3. Between the two groups described above is the hawk-headed sphinx which typifies "Horus in the Boat." Above its hindquarters spring the head and shoulders of a bearded human figure called ANA, and on the head of the hawk and that of And is a crown of the South. Standing on the back of the sphinx is the figure of HORUS-SET with characteristic heads, with his arms outstretched, and with each hand laid upon the upper part of the crowns of the South. The hawk head of this figure faces the back of the hawk head of the sphinx, and the animal's head, which is characteristic of Set, faces the back of the human head of And. It is thus quite clear that
[paragraph continues] Horus was regarded as a form of the Sun-god of the South, and Set as a form of the Sun-god of the North.
4. The serpent SHEMTI, which has four heads and necks at each end of its body, and each head and neck are supported on a pair of legs. A male figure called APU stands and grasps the middle of the body of the serpent with both hands.
5. The serpent BATA, with a bearded head at each end of his body; each head wears a crown of the South. Above the back of this serpent is another serpent, from each end of the body of which spring the upper portions of the bodies and heads of four bearded male figures; the first figure of each group has a pair of hands and arms which are raised in adoration, and each figure of the two groups has a pair of legs, which rest on the back of the serpent BATA. A male figure called ABETH stands and grasps the middle of the body of the serpent TEPI with both hands.
6. Two male beings, swinging over their heads a net, wherewith they are going to attack the serpent, or to resist him.
The passage which refers to the gods of the South reads:--
"Those who are in this scene rise up for Ra, who
saith unto them:--'Receive ye your heads, O ye gods, and draw tightly the front end of your rope. Hail, O ye gods, come into being! Hail, possess ye the power of light, O ye gods, and come ye into being, O ye gods. Possess ye the power of light, O ye gods, by
my coming into being in the secret place, and by my power of light in the hidden place (Ament), in the chambers of things.'"
The passage which refers to Horus-Set reads:--
"Ra maketh to arise this god. This god with his two faces goeth in after Ra hath passed by him."
The passage which refers to the gods of the North reads:--
"Ra saith unto them:--'Let your heads be to you, O ye gods! Receive ye your crowns of the North, and pull ye tightly at the hinder end of the boat of him that cometh into being from me. Behold now Horus of the handsome Face!'"
The passage which refers to the serpent SHEMTI reads:--
"He who is in this picture strideth through the secret place, and he withdraweth to QA-TEMT, the Hall (or, Court) of Ament. Those who are in it are the heads which have been devoured, and they breathe the odour of SHEMTI, of which Apu is the warder."
The passage which refers to the serpent BATA reads:--
"He who is in this picture maketh his rising up for SAR, and he keepeth count of the souls which are doomed in the Tuat. He strideth through the secret place, and he withdraweth to TESERT-BAIU, to the Hall (or, Court) of Ament; then TEPI entereth into BATA. Those who are in it are they whose heads have been devoured. They breathe the odour of BATA, of which ABETH is the guardian."
The passage which refers to the two gods with nets reads:--
"These are the gods who make use of words of power for Horus-Ra in Ament. [They have power]
over the net, and they make use of words of power on those who are in the net[s] which are in their hands."
In the lower register are:--
1. Sixteen gods, who stand at one end of the scene, and grasp a rope with both hands. The first four are bearded, man-headed beings, and are said to be "the souls of Ament," the second four are ibis-headed, and are "the followers of Thoth," the third four are hawk-headed, and are "the followers of Horus," and the last four are ram-headed, and are the followers of Ra."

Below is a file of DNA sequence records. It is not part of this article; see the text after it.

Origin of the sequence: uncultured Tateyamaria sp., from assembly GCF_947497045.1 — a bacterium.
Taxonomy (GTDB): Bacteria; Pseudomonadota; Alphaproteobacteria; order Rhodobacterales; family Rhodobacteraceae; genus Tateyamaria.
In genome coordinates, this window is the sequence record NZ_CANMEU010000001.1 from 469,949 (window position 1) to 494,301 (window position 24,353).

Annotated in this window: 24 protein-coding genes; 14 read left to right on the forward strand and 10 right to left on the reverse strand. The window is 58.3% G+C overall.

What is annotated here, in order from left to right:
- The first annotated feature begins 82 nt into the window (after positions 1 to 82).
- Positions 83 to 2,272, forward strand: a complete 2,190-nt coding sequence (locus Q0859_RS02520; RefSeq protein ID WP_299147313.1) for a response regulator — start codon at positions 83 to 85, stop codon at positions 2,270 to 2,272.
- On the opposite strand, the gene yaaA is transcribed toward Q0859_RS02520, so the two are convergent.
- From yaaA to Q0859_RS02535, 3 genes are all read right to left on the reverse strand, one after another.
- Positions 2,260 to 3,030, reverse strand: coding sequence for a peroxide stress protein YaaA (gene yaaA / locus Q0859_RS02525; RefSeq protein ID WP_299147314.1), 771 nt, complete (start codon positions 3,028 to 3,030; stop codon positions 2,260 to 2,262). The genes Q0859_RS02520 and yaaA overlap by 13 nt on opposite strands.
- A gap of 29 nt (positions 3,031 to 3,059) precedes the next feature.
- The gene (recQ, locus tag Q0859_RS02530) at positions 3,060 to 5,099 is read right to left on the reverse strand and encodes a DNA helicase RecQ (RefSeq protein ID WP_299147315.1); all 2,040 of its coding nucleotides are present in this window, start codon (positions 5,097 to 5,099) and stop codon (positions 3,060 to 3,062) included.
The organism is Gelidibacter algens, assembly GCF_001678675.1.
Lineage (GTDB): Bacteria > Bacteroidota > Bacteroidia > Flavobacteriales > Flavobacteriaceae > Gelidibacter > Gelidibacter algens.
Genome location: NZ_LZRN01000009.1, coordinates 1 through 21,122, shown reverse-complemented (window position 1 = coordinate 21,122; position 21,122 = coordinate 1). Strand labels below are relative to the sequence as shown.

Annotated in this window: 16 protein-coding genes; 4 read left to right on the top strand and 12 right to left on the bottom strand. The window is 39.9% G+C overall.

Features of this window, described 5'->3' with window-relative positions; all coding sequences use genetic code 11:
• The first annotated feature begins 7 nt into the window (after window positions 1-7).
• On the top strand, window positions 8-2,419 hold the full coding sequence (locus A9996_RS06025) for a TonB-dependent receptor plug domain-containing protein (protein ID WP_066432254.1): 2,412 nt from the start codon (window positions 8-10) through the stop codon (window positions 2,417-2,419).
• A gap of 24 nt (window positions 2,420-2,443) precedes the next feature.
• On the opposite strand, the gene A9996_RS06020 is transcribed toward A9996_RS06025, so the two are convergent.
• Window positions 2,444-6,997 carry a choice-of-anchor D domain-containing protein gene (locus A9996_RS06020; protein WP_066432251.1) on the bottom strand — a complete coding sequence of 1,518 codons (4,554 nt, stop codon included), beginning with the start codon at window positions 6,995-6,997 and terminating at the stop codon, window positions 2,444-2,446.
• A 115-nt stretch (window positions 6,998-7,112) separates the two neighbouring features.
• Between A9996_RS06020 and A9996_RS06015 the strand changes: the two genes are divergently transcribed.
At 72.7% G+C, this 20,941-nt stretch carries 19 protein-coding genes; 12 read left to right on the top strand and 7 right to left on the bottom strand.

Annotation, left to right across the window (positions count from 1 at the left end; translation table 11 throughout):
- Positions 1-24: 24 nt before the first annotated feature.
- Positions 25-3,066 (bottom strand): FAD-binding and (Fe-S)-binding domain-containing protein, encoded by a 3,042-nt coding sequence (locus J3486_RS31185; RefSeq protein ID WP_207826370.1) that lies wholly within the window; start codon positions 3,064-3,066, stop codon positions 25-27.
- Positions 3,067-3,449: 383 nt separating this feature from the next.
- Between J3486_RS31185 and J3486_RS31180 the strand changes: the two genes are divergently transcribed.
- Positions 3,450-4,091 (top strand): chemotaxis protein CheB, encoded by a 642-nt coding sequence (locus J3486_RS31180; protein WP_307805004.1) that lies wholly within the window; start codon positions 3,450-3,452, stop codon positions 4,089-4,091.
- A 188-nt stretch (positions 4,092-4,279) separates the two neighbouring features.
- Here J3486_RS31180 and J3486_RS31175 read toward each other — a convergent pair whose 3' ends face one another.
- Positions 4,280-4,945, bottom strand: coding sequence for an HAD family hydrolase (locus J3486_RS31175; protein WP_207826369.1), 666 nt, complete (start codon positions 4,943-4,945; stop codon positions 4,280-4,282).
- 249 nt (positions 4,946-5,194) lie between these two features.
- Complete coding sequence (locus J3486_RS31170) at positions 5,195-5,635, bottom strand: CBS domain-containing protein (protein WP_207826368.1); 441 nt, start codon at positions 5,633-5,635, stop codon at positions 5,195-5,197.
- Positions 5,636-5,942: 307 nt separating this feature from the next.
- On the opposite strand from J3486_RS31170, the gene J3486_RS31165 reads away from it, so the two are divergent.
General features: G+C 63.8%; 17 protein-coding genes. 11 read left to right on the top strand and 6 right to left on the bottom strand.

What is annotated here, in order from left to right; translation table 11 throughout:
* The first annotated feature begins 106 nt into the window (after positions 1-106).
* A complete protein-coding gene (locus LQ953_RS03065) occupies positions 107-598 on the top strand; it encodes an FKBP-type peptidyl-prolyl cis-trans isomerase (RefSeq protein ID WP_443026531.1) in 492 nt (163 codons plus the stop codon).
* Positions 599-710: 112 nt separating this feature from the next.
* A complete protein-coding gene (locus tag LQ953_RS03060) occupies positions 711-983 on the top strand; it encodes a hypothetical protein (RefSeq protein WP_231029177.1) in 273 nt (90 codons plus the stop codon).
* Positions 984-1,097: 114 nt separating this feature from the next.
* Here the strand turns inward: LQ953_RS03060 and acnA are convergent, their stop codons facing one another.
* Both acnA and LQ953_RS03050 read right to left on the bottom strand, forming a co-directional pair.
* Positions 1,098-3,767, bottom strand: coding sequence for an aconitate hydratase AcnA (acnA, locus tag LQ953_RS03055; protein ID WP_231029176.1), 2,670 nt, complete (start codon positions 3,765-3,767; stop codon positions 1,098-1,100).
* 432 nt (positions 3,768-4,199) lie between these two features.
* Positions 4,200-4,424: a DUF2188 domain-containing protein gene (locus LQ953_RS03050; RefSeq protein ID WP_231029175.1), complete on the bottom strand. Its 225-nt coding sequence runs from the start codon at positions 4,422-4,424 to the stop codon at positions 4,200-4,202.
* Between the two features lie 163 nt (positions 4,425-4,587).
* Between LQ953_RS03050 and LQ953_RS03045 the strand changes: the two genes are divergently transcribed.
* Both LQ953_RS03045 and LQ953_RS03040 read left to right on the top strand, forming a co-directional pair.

2. Eight bearded, man-headed beings, who stand at the other end of the scene in two groups of four, and
who are described as "Powers,"
each grasps a rope with both hands. The rope which is held by these groups of beings is attached to the legs of the enormous serpent KHEPRI. This serpent has a head at each end of its body, the foremost part of which is supported on a pair of human legs; from each end of that portion of its body which lies flat on the ground springs a uraeus. On the centre fold of the body is seated a hawk, which wears on its head the double crown, This hawk is the symbol of "Horus of the Tuat."
The text which refers to this section of the scene reads:--
"Those who are in this scene have the rope in their hands, and it is fastened to the leg[s] of KHEPRI, who moveth backwards to the Hall of their horizon. They draw this rope with the god into their horizon, and they tow him along in the sky (NUT). They live upon the, things of the South, and their sustenance is from the things of the North, [and they exist] on that which
cometh forth from the mouth of Ra. The voice of this serpent KHEPRI goeth round about and travelleth into the secret place after Ra hath entered into the height of heaven."
The four groups, each containing four beings, "say unto Ra:--'Come, O come, after thy transformations! Come, O Ra, after thy transformations! Appear,
appear, after thy transformations! Appear, O Ra, after thy transformations in heaven, in the great heaven! Hail! We decree for thee thy habitations by the excellence which is in the words of the Mighty One of Forms in the secret (or, hidden) place.'"
The passage which refers to Horus reads:--
"He who is in this scene is HERU TUATI (i.e., Horus
of the Tuat). The head cometh forth from him, and the forms [in which he appeareth] from the coiled [serpent]. Ra crieth unto this god to whom the two divine URAEI unite themselves; he entereth in upon the way into KHEPRI, Who listeneth when Ra crieth to him."
The two groups, each containing four beings, "have
in their hands the rope which is fastened to the foot of KHEPRI, and they say to Ra:--'The ways of the hidden place are open to thee, and [the portals] which are in the earth are unfolded for thee, the SOUL which Nut loveth, and we will guide thy wings to the mountain. Hail! Enter thou into the East, and make thou thy passage from between the thighs of thy mother.'"
Next: Chapter XII. The Gate of Sethu. The Tenth Division of the Tuat.